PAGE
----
Mahlet Atakilt Woldetsadik

Photo of Mahlet Woldetsadik
Assistant Policy Analyst
Santa Monica Office

Education

M.P.H. in public health, Ecole des Hautes Etudes en Santé Publique; B.S. in chemistry, Converse College; B.A. in mathematics, Converse College

Overview

Mahlet Atakilt Woldetsadik is a Ph.D. candidate at the Pardee RAND Graduate School and an assistant policy analyst at RAND. She has an M.P.H. from École des Hautes Etudes en Santé Publique, where she was also a health policy research fellow. While in Paris, she worked on various health projects including studies that assessed the impact of national smoke-free policies on the incidence of myocardial infarction, and the burden of cerebrovascular diseases and mental health disorders in the EU27 region.

Prior to joining PRGS, she was a Young Champion Fellow with the Maternal Health Task Force at the Harvard School of Public Health where she designed a study that explored women's experiences with modern contraceptives and interpersonal violence prior to induced abortions. She has also worked at UN Women in Addis Ababa, where she led a project that studied the provision of medico-legal services to survivors of sexual violence. She graduated magna cum laude from Converse College with a B.A. and B.S. in mathematics and chemistry. She speaks English, Amharic, French, and Somali. Her policy interests include health, crime and violence, and international law.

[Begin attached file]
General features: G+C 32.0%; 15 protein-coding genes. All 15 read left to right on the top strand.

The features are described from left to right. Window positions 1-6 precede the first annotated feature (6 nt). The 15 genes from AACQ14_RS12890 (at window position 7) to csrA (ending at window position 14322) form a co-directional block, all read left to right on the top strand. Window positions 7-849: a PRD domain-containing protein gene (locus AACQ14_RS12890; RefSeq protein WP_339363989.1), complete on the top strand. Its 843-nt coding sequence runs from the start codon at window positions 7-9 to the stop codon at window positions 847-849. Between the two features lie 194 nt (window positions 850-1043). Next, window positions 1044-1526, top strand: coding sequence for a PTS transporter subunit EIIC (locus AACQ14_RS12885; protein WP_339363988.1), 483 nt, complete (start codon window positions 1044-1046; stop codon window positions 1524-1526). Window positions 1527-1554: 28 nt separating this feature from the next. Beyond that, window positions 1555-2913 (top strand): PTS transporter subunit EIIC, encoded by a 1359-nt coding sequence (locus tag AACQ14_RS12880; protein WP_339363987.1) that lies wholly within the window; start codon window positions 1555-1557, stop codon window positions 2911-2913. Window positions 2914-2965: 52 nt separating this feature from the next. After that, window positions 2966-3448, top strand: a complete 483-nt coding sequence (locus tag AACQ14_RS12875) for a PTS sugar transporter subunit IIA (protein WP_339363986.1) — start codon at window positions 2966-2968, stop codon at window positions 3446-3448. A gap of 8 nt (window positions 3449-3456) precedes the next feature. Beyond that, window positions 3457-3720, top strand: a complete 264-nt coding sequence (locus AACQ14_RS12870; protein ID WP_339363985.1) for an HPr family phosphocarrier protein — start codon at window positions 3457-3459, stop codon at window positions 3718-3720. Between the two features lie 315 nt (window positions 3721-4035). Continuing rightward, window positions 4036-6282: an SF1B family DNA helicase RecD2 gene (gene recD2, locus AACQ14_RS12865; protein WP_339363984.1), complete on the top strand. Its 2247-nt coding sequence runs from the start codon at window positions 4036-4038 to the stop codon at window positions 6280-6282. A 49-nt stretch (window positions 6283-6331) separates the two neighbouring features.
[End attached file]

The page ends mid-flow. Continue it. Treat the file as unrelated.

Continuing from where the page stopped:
Commentary

  • Youth leaders for the NGO Jatan Sansthan's youth program

    Women's Menstrual Hygiene in India: The Health and Environmental Implications

    According to India's 2011 census, 89 percent of the nation's rural population lives in households that lack toilets. This absence of proper sanitation presents public health challenges and affects Indian women disproportionately.

    Aug 22, 2014 | The RAND Blog

  • Congolese woman

    First Steps Toward Addressing DR Congo's Rape Crisis

    An effort to address atrocities against women in the Democratic Republic of Congo has fallen short of advocates' hopes for justice. With its focus on criminal prosecution, the strategy failed to consider the weak infrastructure of the judicial system, left victims' needs unmet, and did little to address prevention.

    Jun 11, 2014 | The RAND Blog